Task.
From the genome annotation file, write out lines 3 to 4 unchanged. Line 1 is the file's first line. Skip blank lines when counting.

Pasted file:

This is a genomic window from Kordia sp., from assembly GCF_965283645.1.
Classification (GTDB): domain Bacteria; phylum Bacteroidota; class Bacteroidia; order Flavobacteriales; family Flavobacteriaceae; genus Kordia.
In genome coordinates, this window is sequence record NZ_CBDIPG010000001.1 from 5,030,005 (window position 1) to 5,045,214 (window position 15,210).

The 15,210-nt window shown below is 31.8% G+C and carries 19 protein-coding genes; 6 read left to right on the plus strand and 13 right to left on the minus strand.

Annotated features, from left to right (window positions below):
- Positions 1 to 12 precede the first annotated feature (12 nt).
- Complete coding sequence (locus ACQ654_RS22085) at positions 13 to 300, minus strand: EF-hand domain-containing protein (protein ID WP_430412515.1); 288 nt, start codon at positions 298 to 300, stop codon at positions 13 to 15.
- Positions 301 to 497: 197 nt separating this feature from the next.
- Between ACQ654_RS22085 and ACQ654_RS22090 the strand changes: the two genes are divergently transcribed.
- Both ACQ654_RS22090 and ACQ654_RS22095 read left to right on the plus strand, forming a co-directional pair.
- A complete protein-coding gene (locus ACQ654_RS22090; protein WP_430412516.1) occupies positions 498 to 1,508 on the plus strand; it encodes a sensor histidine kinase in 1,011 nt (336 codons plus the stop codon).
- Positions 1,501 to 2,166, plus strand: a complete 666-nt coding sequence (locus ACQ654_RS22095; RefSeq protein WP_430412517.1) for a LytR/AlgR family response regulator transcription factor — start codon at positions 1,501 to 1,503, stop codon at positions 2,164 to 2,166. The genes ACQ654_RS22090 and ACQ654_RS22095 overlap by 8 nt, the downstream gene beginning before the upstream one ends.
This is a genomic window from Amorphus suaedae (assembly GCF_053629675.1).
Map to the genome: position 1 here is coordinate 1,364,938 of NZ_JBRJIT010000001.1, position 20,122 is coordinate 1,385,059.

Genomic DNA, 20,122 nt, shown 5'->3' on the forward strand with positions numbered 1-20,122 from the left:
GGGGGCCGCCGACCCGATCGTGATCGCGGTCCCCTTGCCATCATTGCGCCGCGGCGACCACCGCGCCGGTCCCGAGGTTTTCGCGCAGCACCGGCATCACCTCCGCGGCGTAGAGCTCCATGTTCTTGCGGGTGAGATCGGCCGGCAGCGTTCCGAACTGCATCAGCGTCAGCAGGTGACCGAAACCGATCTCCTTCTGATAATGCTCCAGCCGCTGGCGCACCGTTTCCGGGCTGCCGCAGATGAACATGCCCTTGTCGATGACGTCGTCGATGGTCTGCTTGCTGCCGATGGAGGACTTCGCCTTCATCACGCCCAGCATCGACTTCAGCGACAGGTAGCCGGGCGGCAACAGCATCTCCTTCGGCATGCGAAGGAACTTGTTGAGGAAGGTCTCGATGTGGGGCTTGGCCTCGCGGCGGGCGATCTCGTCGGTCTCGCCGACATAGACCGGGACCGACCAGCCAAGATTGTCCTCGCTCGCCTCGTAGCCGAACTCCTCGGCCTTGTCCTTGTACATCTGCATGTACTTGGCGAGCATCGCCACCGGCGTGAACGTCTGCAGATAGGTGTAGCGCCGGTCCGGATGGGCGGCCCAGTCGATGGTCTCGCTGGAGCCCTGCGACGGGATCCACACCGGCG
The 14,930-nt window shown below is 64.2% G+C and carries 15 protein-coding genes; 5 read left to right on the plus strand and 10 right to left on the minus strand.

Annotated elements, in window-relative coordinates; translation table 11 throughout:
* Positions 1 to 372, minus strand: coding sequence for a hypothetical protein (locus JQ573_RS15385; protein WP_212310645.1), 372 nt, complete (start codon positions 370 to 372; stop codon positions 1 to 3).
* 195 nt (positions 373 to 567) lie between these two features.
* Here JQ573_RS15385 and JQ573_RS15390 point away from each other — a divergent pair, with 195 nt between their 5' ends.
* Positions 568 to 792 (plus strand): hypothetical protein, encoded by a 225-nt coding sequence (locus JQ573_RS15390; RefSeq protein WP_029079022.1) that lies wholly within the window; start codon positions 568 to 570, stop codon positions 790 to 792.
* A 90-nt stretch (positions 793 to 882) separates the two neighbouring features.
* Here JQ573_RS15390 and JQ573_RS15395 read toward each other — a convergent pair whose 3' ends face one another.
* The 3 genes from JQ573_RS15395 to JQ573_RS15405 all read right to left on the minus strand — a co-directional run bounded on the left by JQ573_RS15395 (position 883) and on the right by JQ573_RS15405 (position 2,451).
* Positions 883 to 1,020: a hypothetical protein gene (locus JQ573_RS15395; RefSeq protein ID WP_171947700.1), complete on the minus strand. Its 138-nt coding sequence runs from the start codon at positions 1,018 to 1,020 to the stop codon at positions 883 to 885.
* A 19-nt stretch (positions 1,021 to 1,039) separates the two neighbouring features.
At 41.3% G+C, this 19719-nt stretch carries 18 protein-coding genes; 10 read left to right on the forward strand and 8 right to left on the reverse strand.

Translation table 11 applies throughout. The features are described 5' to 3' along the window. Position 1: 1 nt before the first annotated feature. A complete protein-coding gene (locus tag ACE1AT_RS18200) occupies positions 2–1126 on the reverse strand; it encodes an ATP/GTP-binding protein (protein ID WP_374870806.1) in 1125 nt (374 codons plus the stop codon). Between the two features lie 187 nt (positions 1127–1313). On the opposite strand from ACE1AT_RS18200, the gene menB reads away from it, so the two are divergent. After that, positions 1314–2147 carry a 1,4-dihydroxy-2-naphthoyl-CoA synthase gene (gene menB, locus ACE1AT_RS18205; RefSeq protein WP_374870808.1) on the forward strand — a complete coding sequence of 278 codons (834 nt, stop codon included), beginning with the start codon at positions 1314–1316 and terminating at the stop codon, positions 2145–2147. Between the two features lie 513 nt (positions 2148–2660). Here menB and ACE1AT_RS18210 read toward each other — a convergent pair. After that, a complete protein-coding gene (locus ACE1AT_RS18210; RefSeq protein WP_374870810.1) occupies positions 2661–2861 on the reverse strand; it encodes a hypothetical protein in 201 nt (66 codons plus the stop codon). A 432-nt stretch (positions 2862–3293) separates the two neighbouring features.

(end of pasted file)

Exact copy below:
In genome coordinates, this window is sequence record NZ_CBDIPG010000001.1 from 5,030,005 (window position 1) to 5,045,214 (window position 15,210).

The 15,210-nt window shown below is 31.8% G+C and carries 19 protein-coding genes; 6 read left to right on the plus strand and 13 right to left on the minus strand.